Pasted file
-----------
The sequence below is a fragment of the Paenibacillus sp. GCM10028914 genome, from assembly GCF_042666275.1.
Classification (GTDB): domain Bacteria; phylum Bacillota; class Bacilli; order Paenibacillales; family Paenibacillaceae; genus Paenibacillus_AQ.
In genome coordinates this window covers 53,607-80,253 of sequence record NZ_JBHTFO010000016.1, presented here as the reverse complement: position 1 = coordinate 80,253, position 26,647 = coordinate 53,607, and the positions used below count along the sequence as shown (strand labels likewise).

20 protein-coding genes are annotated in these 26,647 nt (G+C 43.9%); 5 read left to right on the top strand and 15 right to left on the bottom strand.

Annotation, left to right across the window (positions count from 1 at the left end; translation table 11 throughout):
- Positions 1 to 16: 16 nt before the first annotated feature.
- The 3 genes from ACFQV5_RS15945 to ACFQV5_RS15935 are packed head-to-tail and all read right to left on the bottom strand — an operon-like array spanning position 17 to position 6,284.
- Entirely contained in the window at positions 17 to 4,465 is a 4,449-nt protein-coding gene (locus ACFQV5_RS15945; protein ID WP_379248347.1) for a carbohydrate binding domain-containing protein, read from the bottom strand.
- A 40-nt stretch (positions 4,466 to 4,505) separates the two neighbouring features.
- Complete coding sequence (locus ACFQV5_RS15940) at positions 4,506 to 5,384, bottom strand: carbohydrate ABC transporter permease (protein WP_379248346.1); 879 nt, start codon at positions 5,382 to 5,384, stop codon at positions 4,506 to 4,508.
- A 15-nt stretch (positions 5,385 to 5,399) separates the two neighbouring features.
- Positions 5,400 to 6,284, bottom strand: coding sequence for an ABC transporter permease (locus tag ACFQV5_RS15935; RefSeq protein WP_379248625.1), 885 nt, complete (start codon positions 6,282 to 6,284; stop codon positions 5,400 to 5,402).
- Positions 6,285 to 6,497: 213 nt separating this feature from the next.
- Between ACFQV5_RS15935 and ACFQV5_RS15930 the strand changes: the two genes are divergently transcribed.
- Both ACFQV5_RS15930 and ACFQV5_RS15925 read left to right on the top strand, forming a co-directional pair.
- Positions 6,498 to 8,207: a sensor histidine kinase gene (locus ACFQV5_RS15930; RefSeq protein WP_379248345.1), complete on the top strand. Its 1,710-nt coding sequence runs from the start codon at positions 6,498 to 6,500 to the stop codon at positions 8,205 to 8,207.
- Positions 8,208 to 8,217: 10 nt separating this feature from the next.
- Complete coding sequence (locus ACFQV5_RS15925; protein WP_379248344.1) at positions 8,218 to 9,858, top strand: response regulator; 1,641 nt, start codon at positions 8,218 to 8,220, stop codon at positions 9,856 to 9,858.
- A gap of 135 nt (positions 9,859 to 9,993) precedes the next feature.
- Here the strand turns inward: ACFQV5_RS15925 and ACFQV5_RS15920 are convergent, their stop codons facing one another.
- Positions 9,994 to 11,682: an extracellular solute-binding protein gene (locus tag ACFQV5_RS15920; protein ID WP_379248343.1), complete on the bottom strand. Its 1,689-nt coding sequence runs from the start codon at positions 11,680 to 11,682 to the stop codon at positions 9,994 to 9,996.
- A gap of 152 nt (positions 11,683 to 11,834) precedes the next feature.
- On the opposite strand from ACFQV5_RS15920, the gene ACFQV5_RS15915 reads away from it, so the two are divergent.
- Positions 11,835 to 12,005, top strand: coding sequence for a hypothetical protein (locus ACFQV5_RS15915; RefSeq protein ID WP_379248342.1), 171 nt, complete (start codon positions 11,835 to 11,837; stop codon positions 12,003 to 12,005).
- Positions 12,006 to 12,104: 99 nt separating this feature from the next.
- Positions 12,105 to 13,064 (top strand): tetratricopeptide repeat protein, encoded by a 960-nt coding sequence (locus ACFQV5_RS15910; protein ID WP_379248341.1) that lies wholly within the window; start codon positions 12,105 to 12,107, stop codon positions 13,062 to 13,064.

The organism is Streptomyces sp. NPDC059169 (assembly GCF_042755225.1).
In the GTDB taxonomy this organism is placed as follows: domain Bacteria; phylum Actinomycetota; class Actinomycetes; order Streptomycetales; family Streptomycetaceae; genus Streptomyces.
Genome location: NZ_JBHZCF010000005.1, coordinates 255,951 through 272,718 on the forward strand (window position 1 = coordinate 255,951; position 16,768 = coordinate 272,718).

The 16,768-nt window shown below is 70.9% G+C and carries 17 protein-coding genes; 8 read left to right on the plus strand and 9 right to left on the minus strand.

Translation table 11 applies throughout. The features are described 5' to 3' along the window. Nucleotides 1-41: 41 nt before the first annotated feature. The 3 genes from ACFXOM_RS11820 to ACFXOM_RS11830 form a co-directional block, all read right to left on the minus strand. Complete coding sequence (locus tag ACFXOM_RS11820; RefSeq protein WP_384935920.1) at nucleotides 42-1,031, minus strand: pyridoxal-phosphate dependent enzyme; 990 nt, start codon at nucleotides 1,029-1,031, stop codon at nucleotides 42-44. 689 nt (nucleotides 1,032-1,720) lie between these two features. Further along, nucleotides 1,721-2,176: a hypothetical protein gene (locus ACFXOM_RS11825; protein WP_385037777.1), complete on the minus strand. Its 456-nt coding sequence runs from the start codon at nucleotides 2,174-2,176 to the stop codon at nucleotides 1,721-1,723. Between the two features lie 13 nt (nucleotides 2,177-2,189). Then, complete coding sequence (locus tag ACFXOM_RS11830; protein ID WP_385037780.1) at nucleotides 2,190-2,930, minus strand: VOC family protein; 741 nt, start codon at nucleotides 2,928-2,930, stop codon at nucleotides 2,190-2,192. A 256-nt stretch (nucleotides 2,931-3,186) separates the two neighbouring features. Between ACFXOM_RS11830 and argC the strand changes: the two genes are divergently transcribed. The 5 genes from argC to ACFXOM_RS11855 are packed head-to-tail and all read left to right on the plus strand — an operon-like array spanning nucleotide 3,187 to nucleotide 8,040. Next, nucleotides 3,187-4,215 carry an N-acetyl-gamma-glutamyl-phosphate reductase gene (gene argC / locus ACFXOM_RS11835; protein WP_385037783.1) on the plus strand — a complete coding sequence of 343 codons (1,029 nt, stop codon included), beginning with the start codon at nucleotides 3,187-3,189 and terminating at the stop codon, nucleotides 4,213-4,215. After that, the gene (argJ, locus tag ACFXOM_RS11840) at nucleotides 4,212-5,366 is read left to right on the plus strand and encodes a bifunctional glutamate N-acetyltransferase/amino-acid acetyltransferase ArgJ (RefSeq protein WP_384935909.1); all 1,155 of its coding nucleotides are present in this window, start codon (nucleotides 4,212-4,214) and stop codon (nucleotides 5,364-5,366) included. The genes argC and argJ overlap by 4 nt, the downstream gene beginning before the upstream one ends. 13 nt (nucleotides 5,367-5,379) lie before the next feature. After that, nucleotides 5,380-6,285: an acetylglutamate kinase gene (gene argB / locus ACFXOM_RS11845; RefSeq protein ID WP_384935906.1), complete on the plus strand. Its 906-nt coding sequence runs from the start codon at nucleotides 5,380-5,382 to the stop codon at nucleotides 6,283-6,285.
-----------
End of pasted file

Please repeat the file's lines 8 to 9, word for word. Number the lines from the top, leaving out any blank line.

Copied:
- Entirely contained in the window at positions 17 to 4,465 is a 4,449-nt protein-coding gene (locus ACFQV5_RS15945; protein ID WP_379248347.1) for a carbohydrate binding domain-containing protein, read from the bottom strand.
- A 40-nt stretch (positions 4,466 to 4,505) separates the two neighbouring features.